Trends and features of Japan foreign investment

By Masako Takahata, Japan In-house Lawyers Association

The UN Conference on Trade and Development’s latest World Investment Report 2022 shows that global flows of foreign direct investment (FDI) have recovered to pre-pandemic levels since 2021, reaching USD1.58 trillion, up 64% from the exceptionally low level in 2020.

The pandemic had a sudden and considerable impact not only on public health but also on the global economy. Amid a slow but steady recovery, many countries worldwide have been facing a food and energy crisis exacerbated by the Russia-Ukraine conflict. Profoundly affected by the economic turmoil followed by political uncertainty, investors have been urged to review and refine their investment strategies and countries to invest in.

In the meantime, Japanese multinationals, among the world’s largest investors, are still struggling against the economic crisis triggered by the pandemic, with FDI outflows virtually halving by 49% to USD116 billion in 2020 from USD227 billion in 2019, contributing to FDI stocks of USD1.98 trillion in 2021, according to the report.

FDI inflows to Japan also remain low compared to most other developed countries. The report notes that inward FDI flows declined by 30% to USD10.7 billion in 2020, reaching USD24.65 billion in 2021. FDI stocks in Japan were estimated at about USD232 billion in 2020 and USD257 billion in 2021.


The UN submitted the Guiding Principles on Business and Human Rights: Implementing the UN Protect, Respect and Remedy Framework in 2011 in response to growing FDI worldwide arising from an increase in cross-border business, which may have an impact on human rights. In 2020, the government issued an action plan concerning business and human rights requiring business enterprises and associations to protect and respect the international human rights regime. The government also issued the Guidelines on Respecting Human Rights in Responsible Supply Chains in 2022.

Japanese multinationals, while focused on investments in various jurisdictions, are gradually becoming aware of the considerable influence of their investments on human rights. Some are working together with international law firms to ensure appropriate human rights due diligence.

In addition, most countries require a clear and effective implementation of investment policies to achieve UN Sustainable Development Goals (SDGs). Japanese companies are directing their attention to SDGs that might give them good opportunities to discuss investment strategies or new business models in the next decade.


The situation in Ukraine requires Japan, as a G7 member state, to be a part of economic sanctions against Russia, some of which address energy security issues.

Russia is known as a major player in global energy markets and is one of the world’s top crude oil producers and largest exporters, heavily relying on revenues from oil and natural gas. China is the largest importer of Russian crude, but Russia also exported a significant volume to Europe and Japan.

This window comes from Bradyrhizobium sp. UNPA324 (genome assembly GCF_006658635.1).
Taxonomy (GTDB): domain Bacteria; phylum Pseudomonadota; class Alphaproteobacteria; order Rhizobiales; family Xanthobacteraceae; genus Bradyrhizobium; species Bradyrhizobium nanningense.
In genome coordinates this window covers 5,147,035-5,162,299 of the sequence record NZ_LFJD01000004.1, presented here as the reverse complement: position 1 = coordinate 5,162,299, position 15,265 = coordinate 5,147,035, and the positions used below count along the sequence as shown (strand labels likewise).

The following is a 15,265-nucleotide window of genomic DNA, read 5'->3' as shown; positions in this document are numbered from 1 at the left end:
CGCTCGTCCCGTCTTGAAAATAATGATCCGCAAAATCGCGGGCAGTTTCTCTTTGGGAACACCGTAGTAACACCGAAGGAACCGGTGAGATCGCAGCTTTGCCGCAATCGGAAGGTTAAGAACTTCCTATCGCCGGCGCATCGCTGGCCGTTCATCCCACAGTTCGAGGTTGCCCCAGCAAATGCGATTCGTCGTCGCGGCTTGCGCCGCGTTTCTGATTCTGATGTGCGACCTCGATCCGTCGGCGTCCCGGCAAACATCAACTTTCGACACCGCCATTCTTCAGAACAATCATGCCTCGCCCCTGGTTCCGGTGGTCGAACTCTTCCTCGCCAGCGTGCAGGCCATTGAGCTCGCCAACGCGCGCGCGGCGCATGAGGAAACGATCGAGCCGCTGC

As one of the biggest consumers of primary energy with limited natural resources, Japan imports 99.7% of its crude oil (covering 38% of primary energy supply), 99.6% of coal (for 25% of supply), and 97.7% of liquefied natural gas (for 24% of supply), according to recent data from Japan’s Energy and Natural Resources Agency.

Given sanctions obligations, this dependence on energy imports from overseas has also necessitated reconsidering and diversifying energy supply resources. Currently, 90% of oil is imported from Saudi Arabia, the UAE, Qatar and other Middle Eastern countries, while Russia only contributes 4%.

Masako Takahata, JILA

For coal, 90% is from Australia, Indonesia and Russia, while 73% of imported liquefied natural gas is from Australia, Malaysia, Qatar and Russia.

Like most developed countries in today’s global landscape, amid geopolitical uncertainty – in particular those with energy security concerns – Japan must refine energy strategies and investment locations.


It is more than essential for in-house counsel to maintain a good relationship with external counsel to explore, support and remodel the global legal community. To achieve the SDGs and avoid or mitigate human rights abuses, the roles of corporate counsel are expected not just to review project documents but also to add value to the style of business from the perspectives of legal and humanity specialists.

In relation to goal 8 of the SDGs – “Promote sustained, inclusive and sustainable economic growth, full of productive and decent work for all” – legal expertise of relevant laws and regulations and legal ethics could help develop the company strategy.

In particular, general counsel can assist CEOs and board members with a variety of inputs, options and advice to make the right investment decisions.

Additionally, to fully engage in business and human rights issues globally, companies require clear and effective implementation of investment strategies and policies.

While leveraging a comprehensive approach that addresses legal, regulatory, procedural and institutional expertise and experience affect all phases of the investment project life cycle, good co-ordination and discussion between in-house and external counsel are imperative to help companies establish competitive investments that expand sustainable FDI.

Japan In-House Lawyers AssociationJapan In-house Lawyers Association

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Bunkyo-ku, 1120012 Tokyo

Tel: +81 3 5981 6080

Japan Outbound Investment Guide